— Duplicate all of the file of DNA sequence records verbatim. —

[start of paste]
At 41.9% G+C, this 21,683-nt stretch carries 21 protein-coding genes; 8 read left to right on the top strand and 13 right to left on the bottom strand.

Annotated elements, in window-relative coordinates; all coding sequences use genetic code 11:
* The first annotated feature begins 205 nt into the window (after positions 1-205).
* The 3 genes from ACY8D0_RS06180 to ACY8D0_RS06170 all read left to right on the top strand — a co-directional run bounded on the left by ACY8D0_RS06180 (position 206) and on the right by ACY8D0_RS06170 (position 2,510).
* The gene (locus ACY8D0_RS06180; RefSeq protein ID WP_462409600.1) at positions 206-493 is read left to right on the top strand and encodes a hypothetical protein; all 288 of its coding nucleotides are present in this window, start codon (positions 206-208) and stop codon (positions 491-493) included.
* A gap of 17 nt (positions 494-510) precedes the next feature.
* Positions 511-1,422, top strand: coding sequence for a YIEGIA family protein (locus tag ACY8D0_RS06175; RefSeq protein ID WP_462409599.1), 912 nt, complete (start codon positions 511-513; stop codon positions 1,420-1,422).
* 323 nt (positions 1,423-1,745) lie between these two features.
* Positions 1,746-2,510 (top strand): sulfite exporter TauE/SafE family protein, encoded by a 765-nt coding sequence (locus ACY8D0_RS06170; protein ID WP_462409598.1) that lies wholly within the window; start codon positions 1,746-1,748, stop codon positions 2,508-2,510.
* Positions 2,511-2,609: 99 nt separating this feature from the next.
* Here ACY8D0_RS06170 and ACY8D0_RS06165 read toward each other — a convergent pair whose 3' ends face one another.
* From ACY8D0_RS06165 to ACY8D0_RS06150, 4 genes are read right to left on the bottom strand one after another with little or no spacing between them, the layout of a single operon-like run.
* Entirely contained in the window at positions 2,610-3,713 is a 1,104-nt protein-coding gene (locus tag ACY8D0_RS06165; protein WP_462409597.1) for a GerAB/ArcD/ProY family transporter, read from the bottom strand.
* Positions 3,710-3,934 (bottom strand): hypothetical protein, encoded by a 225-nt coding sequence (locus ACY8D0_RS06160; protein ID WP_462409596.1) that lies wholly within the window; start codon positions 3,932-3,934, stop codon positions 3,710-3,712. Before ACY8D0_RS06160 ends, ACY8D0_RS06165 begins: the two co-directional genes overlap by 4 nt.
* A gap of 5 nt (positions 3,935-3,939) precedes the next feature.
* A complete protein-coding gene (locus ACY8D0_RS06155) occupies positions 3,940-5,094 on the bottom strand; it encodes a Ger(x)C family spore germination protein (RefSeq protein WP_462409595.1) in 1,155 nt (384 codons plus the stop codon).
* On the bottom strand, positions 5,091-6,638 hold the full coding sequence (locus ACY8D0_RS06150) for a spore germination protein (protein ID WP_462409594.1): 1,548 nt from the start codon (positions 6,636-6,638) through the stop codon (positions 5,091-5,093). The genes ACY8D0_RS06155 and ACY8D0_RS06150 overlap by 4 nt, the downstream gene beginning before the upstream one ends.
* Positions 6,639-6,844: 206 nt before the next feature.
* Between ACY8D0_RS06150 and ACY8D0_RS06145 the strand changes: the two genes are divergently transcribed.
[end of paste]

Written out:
At 41.9% G+C, this 21,683-nt stretch carries 21 protein-coding genes; 8 read left to right on the top strand and 13 right to left on the bottom strand.

Annotated elements, in window-relative coordinates; all coding sequences use genetic code 11:
* The first annotated feature begins 205 nt into the window (after positions 1-205).
* The 3 genes from ACY8D0_RS06180 to ACY8D0_RS06170 all read left to right on the top strand — a co-directional run bounded on the left by ACY8D0_RS06180 (position 206) and on the right by ACY8D0_RS06170 (position 2,510).
* The gene (locus ACY8D0_RS06180; RefSeq protein ID WP_462409600.1) at positions 206-493 is read left to right on the top strand and encodes a hypothetical protein; all 288 of its coding nucleotides are present in this window, start codon (positions 206-208) and stop codon (positions 491-493) included.
* A gap of 17 nt (positions 494-510) precedes the next feature.
* Positions 511-1,422, top strand: coding sequence for a YIEGIA family protein (locus tag ACY8D0_RS06175; RefSeq protein ID WP_462409599.1), 912 nt, complete (start codon positions 511-513; stop codon positions 1,420-1,422).
* 323 nt (positions 1,423-1,745) lie between these two features.
* Positions 1,746-2,510 (top strand): sulfite exporter TauE/SafE family protein, encoded by a 765-nt coding sequence (locus ACY8D0_RS06170; protein ID WP_462409598.1) that lies wholly within the window; start codon positions 1,746-1,748, stop codon positions 2,508-2,510.
* Positions 2,511-2,609: 99 nt separating this feature from the next.
* Here ACY8D0_RS06170 and ACY8D0_RS06165 read toward each other — a convergent pair whose 3' ends face one another.
* From ACY8D0_RS06165 to ACY8D0_RS06150, 4 genes are read right to left on the bottom strand one after another with little or no spacing between them, the layout of a single operon-like run.
* Entirely contained in the window at positions 2,610-3,713 is a 1,104-nt protein-coding gene (locus tag ACY8D0_RS06165; protein WP_462409597.1) for a GerAB/ArcD/ProY family transporter, read from the bottom strand.
* Positions 3,710-3,934 (bottom strand): hypothetical protein, encoded by a 225-nt coding sequence (locus ACY8D0_RS06160; protein ID WP_462409596.1) that lies wholly within the window; start codon positions 3,932-3,934, stop codon positions 3,710-3,712. Before ACY8D0_RS06160 ends, ACY8D0_RS06165 begins: the two co-directional genes overlap by 4 nt.
* A gap of 5 nt (positions 3,935-3,939) precedes the next feature.
* A complete protein-coding gene (locus ACY8D0_RS06155) occupies positions 3,940-5,094 on the bottom strand; it encodes a Ger(x)C family spore germination protein (RefSeq protein WP_462409595.1) in 1,155 nt (384 codons plus the stop codon).
* On the bottom strand, positions 5,091-6,638 hold the full coding sequence (locus ACY8D0_RS06150) for a spore germination protein (protein ID WP_462409594.1): 1,548 nt from the start codon (positions 6,636-6,638) through the stop codon (positions 5,091-5,093). The genes ACY8D0_RS06155 and ACY8D0_RS06150 overlap by 4 nt, the downstream gene beginning before the upstream one ends.
* Positions 6,639-6,844: 206 nt before the next feature.
* Between ACY8D0_RS06150 and ACY8D0_RS06145 the strand changes: the two genes are divergently transcribed.